Congenital Myasthenic Syndrome (CHAT gene, Old Danish Pointing Dog)

Congenital myasthenic syndrome (CMS) is a rare neuromuscular disorder that causes transient paralysis after exercise. The disease has been linked to a mutation in the CHAT gene, involved in the production of choline acetyltransferase.


The main symptom of SMC is exercise-induced muscle weakness. Dogs can run normally for 5 to 30 minutes, but after this time, their limbs weaken and flex, causing them to fall. Although the symptoms disappear minutes later, they may reappear if exercise continues. Because of this, exercise intolerance and fatigue occur in affected dogs. It should be noted that the disease is not considered to worsen as it progresses.

Disease Management

Lifestyle interventions, such as limiting exercise and adequate rest periods, can regulate exercise intolerance and fatigue. Should your dog exhibit any symptoms, you should see your veterinarian for evaluation.

Genetic basis

This disease follows an autosomal recessive mode of inheritance. Autosomal recessive inheritance means that the dog, regardless of sex, must receive two copies of the mutation or pathogenic variant to be at risk of developing the disease. Both parents of an affected dog must carry at least one copy of the mutation. Animals with only one copy of the mutation are not at increased risk of developing the disease, but may pass the mutation on to future generations. Breeding between dogs carrying genetic variants that can cause disease, even if they do not show symptoms, is not recommended.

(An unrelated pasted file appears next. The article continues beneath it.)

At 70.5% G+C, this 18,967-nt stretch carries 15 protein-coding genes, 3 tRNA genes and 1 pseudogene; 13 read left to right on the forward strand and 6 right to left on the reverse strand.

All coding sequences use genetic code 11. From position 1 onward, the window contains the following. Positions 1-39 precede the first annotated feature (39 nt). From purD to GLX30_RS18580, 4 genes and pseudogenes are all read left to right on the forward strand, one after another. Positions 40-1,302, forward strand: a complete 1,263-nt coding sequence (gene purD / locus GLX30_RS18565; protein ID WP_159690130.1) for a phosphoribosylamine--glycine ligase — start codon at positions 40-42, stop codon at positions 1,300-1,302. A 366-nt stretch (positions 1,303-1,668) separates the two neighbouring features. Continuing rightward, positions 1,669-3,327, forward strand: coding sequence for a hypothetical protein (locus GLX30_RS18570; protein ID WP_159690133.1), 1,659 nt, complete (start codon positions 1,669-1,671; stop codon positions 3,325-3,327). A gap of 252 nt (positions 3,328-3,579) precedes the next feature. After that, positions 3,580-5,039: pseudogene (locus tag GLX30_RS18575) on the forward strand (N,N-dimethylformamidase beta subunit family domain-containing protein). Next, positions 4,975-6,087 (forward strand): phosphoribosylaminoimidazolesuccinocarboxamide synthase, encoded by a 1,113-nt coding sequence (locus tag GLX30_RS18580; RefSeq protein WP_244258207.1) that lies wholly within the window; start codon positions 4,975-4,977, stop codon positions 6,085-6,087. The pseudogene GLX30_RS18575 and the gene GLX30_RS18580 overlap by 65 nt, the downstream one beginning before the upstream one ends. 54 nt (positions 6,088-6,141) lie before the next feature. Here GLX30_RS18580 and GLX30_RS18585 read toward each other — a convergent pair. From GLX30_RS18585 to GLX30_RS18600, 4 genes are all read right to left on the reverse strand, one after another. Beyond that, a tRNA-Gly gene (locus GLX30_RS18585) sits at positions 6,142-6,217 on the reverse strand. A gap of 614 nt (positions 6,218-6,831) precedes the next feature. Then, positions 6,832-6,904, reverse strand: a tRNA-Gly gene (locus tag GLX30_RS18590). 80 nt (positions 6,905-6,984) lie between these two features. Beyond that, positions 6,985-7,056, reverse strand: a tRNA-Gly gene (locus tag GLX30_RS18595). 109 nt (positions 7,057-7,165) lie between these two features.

Technical report

Depending on the location of the altered protein at the neuromuscular junction, SMC has several subtypes: presynaptic, synaptic, postsynaptic and congenital disorders of protein glycosylation. In this case, the affected gene (CHAT) encodes a protein known as choline acetyltransferase. This enzyme is responsible for producing acetylcholine, which is released at the presynaptic terminal and is essential in muscle movement. Therefore, the congenital myasthenic syndrome discovered in the Old Danish Pointer breed is of the presynaptic subtype. The presence of a mutation in the CHAT gene implicated in the development of this subtype of CMS has been reported. The mutation consists of a substitution of a G for an A in exon 6, leading to the change of a valine for a methionine at position 29 of the protein (p.V29M).

Most affected breeds

  • Old Danish Pointing Dog


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